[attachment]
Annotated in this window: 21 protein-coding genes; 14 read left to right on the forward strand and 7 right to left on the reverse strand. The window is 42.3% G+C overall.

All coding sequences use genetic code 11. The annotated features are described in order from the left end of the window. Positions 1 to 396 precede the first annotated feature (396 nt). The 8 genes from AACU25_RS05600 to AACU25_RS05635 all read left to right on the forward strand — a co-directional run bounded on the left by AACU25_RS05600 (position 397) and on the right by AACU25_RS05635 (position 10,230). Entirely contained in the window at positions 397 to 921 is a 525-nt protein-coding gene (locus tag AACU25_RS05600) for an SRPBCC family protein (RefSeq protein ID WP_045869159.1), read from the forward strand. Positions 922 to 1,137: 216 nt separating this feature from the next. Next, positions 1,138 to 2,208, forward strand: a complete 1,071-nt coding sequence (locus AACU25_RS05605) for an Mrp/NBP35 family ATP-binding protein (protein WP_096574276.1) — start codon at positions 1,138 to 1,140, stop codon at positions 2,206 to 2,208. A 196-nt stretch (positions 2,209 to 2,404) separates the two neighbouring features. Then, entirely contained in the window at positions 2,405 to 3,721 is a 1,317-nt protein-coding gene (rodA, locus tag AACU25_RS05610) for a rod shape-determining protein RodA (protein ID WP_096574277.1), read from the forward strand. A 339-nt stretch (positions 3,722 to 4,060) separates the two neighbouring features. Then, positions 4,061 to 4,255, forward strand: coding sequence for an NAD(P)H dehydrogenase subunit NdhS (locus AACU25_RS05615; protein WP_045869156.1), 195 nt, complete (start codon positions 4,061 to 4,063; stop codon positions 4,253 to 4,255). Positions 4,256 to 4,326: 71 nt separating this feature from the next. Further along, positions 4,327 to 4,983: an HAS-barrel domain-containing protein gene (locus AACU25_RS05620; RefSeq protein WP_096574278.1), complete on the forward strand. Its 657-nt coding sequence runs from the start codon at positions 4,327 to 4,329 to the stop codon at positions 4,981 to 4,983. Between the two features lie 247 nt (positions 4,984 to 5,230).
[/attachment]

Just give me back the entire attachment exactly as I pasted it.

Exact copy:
Annotated in this window: 21 protein-coding genes; 14 read left to right on the forward strand and 7 right to left on the reverse strand. The window is 42.3% G+C overall.

All coding sequences use genetic code 11. The annotated features are described in order from the left end of the window. Positions 1 to 396 precede the first annotated feature (396 nt). The 8 genes from AACU25_RS05600 to AACU25_RS05635 all read left to right on the forward strand — a co-directional run bounded on the left by AACU25_RS05600 (position 397) and on the right by AACU25_RS05635 (position 10,230). Entirely contained in the window at positions 397 to 921 is a 525-nt protein-coding gene (locus tag AACU25_RS05600) for an SRPBCC family protein (RefSeq protein ID WP_045869159.1), read from the forward strand. Positions 922 to 1,137: 216 nt separating this feature from the next. Next, positions 1,138 to 2,208, forward strand: a complete 1,071-nt coding sequence (locus AACU25_RS05605) for an Mrp/NBP35 family ATP-binding protein (protein WP_096574276.1) — start codon at positions 1,138 to 1,140, stop codon at positions 2,206 to 2,208. A 196-nt stretch (positions 2,209 to 2,404) separates the two neighbouring features. Then, entirely contained in the window at positions 2,405 to 3,721 is a 1,317-nt protein-coding gene (rodA, locus tag AACU25_RS05610) for a rod shape-determining protein RodA (protein ID WP_096574277.1), read from the forward strand. A 339-nt stretch (positions 3,722 to 4,060) separates the two neighbouring features. Then, positions 4,061 to 4,255, forward strand: coding sequence for an NAD(P)H dehydrogenase subunit NdhS (locus AACU25_RS05615; protein WP_045869156.1), 195 nt, complete (start codon positions 4,061 to 4,063; stop codon positions 4,253 to 4,255). Positions 4,256 to 4,326: 71 nt separating this feature from the next. Further along, positions 4,327 to 4,983: an HAS-barrel domain-containing protein gene (locus AACU25_RS05620; RefSeq protein WP_096574278.1), complete on the forward strand. Its 657-nt coding sequence runs from the start codon at positions 4,327 to 4,329 to the stop codon at positions 4,981 to 4,983. Between the two features lie 247 nt (positions 4,984 to 5,230).